So now you have no reason to purchase clothing that isn’t made in America other than cost, but wages in areas where clothes are made are increasing, while American wages remain stagnant, which means American-made clothing will at least be more competitive with imported clothing in the future. So don’t be the typical cheap American when it comes to clothing. I guarantee if you buy the brands listed above, you’ll get more life out of your clothing and more satisfaction for creating American jobs, too.
Next up in our “Made in America” series we’ll look at the best brands for recreation equipment, including guns and ammo, ATVs, tents, backpacks, sleeping bags and the like.
“America will never be destroyed from the outside. If we falter, and lose our freedoms, it will be because we destroyed ourselves." -- Abraham Lincoln
As the battle over taking down Civil War monuments in New Orleans rages, President Trump has jumped into the debate by questioning why the conflict was even necessary. In a recent interview, Trump asked: Why was there a Civil War? Why could that one not have worked out?
Could Lincoln have done more to stop the fighting? Was there a middle ground to buy time for ongoing discussions? It was not like the South’s eventual leaders, from Jefferson Davis to Robert E. Lee, were from a foreign land. Davis was a U.S. Senator, and Lincoln asked Lee to take over command of the entire U.S. Military. They were colleagues in government. Couldn’t Lincoln have been more persuasive?
Imagine the public reaction today if either George Bush or Barack Obama stood by and let some six million Americans kill one another in battle. That’s the number of deaths based on today’s comparative population. There would be open revolt and an immediate cry for new leadership. Did Lincoln fail the test then? Oh, he did take action. Lincoln suspended parts of the constitution including habeas corpus, arrested numerous political opponents, and shut down several hundred newspapers.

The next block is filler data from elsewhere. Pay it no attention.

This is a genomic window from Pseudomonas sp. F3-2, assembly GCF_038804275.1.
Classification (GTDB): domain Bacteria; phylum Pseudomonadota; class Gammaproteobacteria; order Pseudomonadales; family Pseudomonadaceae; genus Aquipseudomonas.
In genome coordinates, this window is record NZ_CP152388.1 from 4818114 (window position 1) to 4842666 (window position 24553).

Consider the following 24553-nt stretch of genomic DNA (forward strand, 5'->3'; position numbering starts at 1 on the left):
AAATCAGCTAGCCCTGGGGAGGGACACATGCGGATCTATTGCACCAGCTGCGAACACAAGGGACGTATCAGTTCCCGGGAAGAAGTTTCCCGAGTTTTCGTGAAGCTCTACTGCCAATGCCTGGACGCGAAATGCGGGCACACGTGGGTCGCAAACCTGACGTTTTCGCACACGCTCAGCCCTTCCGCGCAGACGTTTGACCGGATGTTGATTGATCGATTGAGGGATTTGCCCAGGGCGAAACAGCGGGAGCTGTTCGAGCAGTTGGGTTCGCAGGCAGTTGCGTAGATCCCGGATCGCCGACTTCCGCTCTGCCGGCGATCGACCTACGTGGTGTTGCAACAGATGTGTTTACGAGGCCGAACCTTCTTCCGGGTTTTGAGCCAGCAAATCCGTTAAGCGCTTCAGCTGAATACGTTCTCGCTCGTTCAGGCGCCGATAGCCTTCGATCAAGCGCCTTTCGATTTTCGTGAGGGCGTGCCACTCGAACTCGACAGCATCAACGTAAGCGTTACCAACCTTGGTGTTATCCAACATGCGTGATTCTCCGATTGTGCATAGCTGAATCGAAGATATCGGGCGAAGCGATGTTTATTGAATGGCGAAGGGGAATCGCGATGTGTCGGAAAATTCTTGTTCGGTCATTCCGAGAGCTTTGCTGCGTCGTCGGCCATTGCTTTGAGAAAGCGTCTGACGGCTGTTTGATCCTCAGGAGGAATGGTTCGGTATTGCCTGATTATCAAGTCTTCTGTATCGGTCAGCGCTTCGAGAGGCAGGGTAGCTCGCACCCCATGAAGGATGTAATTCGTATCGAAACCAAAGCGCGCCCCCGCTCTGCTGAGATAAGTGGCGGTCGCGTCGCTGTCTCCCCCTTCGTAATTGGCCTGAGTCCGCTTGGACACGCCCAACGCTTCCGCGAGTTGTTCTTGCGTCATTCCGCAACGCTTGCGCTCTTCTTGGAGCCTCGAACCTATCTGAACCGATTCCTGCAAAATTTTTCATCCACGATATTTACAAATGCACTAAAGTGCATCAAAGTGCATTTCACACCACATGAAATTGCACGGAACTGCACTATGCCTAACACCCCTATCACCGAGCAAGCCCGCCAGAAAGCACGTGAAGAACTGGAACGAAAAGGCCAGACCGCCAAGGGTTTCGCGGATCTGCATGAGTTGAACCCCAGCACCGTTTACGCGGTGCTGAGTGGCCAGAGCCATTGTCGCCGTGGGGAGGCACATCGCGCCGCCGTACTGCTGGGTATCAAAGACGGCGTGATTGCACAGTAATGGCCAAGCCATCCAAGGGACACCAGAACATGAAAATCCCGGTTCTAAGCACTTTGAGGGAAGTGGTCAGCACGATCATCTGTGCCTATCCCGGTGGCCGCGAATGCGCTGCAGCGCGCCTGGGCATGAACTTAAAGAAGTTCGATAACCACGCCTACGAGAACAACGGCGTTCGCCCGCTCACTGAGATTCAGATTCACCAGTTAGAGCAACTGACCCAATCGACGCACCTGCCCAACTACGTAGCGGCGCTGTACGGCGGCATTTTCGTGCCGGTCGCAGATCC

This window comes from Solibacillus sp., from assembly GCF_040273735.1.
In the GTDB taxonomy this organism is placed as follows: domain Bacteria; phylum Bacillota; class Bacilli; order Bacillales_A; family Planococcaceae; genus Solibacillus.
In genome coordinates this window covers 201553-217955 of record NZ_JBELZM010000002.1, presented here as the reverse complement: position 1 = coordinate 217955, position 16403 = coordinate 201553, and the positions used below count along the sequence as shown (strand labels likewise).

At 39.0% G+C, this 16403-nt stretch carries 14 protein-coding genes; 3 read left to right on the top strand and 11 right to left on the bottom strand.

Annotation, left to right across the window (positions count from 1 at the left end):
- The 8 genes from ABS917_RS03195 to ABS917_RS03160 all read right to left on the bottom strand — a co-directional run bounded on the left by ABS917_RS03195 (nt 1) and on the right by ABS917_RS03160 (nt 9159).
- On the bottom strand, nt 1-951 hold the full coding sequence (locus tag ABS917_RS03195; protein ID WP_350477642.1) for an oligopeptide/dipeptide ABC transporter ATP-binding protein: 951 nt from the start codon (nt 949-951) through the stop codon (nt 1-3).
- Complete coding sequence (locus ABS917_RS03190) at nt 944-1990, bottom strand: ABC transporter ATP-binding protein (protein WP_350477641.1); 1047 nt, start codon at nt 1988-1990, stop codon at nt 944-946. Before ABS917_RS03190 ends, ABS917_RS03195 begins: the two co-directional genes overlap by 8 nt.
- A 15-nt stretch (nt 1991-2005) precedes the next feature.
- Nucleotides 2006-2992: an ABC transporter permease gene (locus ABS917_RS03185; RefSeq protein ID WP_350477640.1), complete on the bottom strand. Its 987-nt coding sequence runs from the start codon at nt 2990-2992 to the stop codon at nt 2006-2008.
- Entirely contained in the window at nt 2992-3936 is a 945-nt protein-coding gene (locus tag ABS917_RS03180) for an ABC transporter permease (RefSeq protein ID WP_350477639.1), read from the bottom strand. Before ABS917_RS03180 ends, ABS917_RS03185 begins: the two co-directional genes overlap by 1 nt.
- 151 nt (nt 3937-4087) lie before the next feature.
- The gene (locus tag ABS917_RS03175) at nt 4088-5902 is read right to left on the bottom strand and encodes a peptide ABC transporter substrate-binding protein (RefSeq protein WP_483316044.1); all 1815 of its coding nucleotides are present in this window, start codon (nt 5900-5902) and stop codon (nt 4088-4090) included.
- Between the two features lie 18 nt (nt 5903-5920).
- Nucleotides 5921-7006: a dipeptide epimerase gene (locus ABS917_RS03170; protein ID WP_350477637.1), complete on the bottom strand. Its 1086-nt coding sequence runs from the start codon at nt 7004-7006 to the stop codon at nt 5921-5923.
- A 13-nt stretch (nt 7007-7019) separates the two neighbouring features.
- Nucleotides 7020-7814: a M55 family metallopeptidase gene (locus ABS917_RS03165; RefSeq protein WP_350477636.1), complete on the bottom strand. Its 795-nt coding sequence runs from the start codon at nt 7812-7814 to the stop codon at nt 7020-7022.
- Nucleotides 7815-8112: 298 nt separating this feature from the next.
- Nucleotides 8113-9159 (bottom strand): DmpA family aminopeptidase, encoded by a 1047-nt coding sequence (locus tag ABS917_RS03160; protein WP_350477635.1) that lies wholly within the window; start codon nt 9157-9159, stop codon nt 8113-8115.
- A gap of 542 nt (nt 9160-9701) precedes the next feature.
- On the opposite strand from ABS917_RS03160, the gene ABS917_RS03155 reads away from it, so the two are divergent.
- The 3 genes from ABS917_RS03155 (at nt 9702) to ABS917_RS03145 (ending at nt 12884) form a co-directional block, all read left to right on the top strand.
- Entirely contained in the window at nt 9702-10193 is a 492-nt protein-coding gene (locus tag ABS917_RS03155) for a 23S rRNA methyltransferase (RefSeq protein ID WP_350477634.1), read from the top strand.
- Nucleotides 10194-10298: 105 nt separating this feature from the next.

Was Lincoln obsessed with freeing the slaves? Here are his words in a letter written to New York Tribune editor Horace Greeley on August 22, 1862: “My paramount object in this struggle is to save the Union, and is not either to save or destroy slavery. If I could save the Union without freeing any slave I would do it, and if I could save it by freeing all the slaves I would do it; and if I could save it by freeing some and leaving others alone, I would also do that. What I do about slavery, and the colored race, I do because I believe it helps to save the Union; and I forbear because I do not believe it would help to save the Union.”
So was it a total commitment to keep the union intact? Not if you believe Lincoln’s words a few years before the Civil War began. “Any people anywhere, being inclined and having the power, have the right to rise up and shake off the existing government and form a new one that suits them better. This is a most valuable—a most sacred right— a right, which we hope and believe, is to liberate the world. Nor is this right confined to cases in which the whole people of an existing government may choose to exercise it. Any portion of such people that can, may revolutionize and make their own so much of the territory as they inhabit.”
Professor David Goldfield has written a recent book called “America Aflame, How the Civil War Created a Nation.” He’s a past guest on my syndicated radio show. Goldfield computes the total monetary cost of the war to around $6.7 billion in 1860s currency. He asserts that if “the government had purchased the freedom of four million slaves and granted a 40 acre farm to each slave family, the total cost would have been $3.1 billion, leaving $3.6 billion for reparations to make up for a century of lost wages. And not a single life would have been lost.”
What about the morality of a President declaring unbridled warfare on his own citizens? One can well argue that saving human lives would have been far more important than keeping the Union together. How can a President responsible for so much bloodshed be thought of as the greatest President in US history? I understand that Lincoln wanted to avoid the Civil War. However, was preserving the Union worth the cost of spilling so much blood on both ends of the battlefield?
Lincoln went on to lead the country in reconstruction and offered exemplary leadership as the nation healed its all too deep wounds. Maybe it was because he was brand new at the job as the war began. But it seems clear that when real leadership was called for in an effort to save hundreds of thousands of his fellow citizens, Abraham Lincoln blinked.
The country is, after these 150 years, still reeling from this national tragedy. President Trump was right on in asking why the war was necessary in the first place.
Jim Brown’s syndicated column appears each week in numerous newspapers throughout the nation and on websites worldwide. You can read all his past columns and see continuing updates at http://www.jimbrownusa.com. You can also hear Jim’s nationally syndicated radio show, "Common Sense," each Sunday morning from 9:00 am till 11:00 am Central Time on the Genesis Communication Network.